Vascular complications, usually thrombotic, account for the majority of pancreas graft loss during early transplant period.1,2 Both arterial and venous thrombosis can occur, but the venous occlusion predominates, with an estimated overall reported rate between 6% and 33%.2–5
Early thrombosis (< 2 weeks) is usually multifactorial, and although the factors considered to be most relevant are donor and recipient characteristics, as well as surgical/technical factors and the type of preservation solution used has been recently reported to be a concomitant or additional risk factor.6 Beyond 2 weeks, pancreas graft thrombosis is nearly always immunologically mediated, although pancreatitis also has been described as a possible cause of late vascular thrombosis.1
Worldwide, almost all centers performing pancreatic transplantation use anticoagulation protocols for primary thromboprophylaxis. In spite of its use, early diagnosis of a vascular event is mandatory to be able to save the graft. For that reason, and although frequent blood glucose level monitoring are required, a protocolized visualization of the vascular flow by Doppler ultrasound (US) during the first 3–5 days posttransplantation has been accepted for most programs as a complementary diagnostic tool. Nevertheless, if a patient presents variations in glycemic control or experiences abdominal symptoms such as discomfort, pain, or fever, an extra US exam should be performed to rule out the presence of a thrombotic event.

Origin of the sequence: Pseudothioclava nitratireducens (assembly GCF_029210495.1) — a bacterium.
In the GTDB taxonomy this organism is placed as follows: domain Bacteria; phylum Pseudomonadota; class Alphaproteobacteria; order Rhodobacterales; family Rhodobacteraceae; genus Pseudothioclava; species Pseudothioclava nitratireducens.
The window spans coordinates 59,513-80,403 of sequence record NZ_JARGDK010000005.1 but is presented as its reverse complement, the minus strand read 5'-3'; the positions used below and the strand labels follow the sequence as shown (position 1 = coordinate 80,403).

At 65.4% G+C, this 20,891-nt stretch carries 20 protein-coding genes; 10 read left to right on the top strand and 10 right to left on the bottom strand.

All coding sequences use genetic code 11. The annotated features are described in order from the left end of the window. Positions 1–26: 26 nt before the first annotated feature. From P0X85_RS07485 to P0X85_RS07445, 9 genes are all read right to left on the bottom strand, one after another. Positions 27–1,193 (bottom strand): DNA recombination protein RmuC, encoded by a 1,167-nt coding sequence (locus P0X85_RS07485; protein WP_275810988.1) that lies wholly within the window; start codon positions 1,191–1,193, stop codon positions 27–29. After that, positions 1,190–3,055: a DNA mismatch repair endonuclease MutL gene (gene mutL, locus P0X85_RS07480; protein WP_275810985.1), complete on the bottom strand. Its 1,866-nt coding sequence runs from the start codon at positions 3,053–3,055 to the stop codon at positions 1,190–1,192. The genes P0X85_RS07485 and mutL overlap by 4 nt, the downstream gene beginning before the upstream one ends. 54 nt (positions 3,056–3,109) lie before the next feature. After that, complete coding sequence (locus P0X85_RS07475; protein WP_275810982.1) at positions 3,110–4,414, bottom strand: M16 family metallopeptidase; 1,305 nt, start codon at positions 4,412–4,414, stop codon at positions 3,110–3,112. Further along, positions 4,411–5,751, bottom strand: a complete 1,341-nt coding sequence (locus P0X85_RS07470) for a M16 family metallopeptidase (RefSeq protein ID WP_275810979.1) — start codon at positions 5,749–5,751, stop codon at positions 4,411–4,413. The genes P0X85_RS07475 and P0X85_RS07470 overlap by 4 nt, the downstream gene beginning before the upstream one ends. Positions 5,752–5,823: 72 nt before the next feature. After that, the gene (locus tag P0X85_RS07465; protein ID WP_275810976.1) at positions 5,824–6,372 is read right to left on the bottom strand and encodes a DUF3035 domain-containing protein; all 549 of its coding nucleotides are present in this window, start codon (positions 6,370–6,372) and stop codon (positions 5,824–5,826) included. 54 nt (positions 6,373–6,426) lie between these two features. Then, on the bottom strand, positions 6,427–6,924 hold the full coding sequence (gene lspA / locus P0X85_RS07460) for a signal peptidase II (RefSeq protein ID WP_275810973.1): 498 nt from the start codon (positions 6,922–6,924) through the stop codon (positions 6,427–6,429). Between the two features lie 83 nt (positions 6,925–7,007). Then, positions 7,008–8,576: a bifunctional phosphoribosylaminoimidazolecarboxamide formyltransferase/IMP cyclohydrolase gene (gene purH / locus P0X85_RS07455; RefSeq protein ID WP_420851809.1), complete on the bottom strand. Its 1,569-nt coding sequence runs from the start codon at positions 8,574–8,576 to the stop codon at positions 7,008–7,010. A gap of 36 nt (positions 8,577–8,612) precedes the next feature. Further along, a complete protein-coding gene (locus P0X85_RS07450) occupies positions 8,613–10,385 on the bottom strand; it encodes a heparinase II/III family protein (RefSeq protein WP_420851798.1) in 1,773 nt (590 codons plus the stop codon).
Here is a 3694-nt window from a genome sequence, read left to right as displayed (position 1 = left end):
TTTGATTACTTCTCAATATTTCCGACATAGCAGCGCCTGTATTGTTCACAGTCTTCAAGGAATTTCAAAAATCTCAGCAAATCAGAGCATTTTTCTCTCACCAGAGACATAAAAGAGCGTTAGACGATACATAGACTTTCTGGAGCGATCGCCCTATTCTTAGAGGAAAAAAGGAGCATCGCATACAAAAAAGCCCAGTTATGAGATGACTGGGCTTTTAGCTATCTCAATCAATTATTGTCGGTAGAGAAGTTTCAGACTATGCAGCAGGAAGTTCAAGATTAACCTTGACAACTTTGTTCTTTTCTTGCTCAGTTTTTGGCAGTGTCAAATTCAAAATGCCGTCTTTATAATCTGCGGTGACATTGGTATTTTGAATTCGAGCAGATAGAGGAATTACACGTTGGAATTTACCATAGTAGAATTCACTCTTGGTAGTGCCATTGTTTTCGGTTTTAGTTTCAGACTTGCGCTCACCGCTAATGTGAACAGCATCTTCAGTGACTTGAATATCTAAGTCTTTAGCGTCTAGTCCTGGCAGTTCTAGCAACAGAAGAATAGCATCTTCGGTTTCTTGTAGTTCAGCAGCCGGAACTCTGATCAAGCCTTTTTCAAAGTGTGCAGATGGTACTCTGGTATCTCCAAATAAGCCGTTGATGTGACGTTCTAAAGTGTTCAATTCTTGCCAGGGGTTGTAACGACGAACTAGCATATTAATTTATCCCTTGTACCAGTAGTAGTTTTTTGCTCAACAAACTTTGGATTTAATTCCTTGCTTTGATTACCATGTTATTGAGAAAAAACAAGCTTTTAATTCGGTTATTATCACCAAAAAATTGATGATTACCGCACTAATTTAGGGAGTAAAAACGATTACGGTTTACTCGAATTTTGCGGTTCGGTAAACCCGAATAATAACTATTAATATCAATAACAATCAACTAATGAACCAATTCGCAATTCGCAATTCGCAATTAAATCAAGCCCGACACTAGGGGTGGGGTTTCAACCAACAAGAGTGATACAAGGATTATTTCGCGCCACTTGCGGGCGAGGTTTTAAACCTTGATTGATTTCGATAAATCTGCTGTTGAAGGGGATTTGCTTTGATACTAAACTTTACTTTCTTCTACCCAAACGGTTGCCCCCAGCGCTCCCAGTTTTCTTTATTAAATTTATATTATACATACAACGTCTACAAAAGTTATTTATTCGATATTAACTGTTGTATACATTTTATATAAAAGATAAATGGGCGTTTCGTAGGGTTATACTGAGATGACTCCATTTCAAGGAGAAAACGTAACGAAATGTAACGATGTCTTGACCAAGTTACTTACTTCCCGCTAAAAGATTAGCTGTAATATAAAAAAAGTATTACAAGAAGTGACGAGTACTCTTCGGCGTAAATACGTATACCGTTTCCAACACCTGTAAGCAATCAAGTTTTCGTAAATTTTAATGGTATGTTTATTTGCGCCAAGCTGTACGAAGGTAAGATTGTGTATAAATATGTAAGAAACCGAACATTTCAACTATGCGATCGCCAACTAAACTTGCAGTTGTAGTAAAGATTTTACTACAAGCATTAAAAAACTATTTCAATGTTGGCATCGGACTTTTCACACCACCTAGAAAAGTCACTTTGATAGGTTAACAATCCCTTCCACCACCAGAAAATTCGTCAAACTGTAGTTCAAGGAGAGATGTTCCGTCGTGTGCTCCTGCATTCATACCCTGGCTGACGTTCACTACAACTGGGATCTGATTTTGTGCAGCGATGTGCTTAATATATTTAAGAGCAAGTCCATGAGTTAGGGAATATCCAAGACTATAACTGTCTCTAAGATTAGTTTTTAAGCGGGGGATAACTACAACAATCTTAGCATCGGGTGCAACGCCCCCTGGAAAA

When the US results are not conclusive, a contrast computed tomography (CT) scan should be performed (Figure 107-1).5–7 The CT not only becomes a diagnostic tool but also will guide the therapeutic approach to be proposed. Hakeem A, et al.2 classified the severity of the venous thrombotic event based on triple-phase CT scan as: Grade 0: no thrombosis; Grade 1: peripheral thrombosis; Grade 2: intermediate nonocclusive thrombosis; and Grade 3: central occlusive thrombosis.
(A and B) Computed tomography scan. Coronal plane: complete splenic vein occlusion (arrow). (C) Sagittal plane: complete splenic vein occlusion (arrow).
Thrombosis can be seen in the body or the tail of the pancreas, and it can be secondary to a vascular kink near its isthmus; however, it usually occurs in the main portal vein of the graft or in the interposition graft, when it is used. When the early diagnosis is missed, the graft will need to be removed because thrombectomy will not restore functionality.
With early diagnosis, a salvage procedure can and should be attempted. For many years, surgery was seen as the only technique available, although the procedure might increase the risk of other complications such as duodenal fistula3,4 that indeed lead to the necessity for a transplantectomy. The endovascular thrombectomy appears to be a nonsurgical, less invasive procedure, although until recently only limited experience and short-term follow-up were reported.8...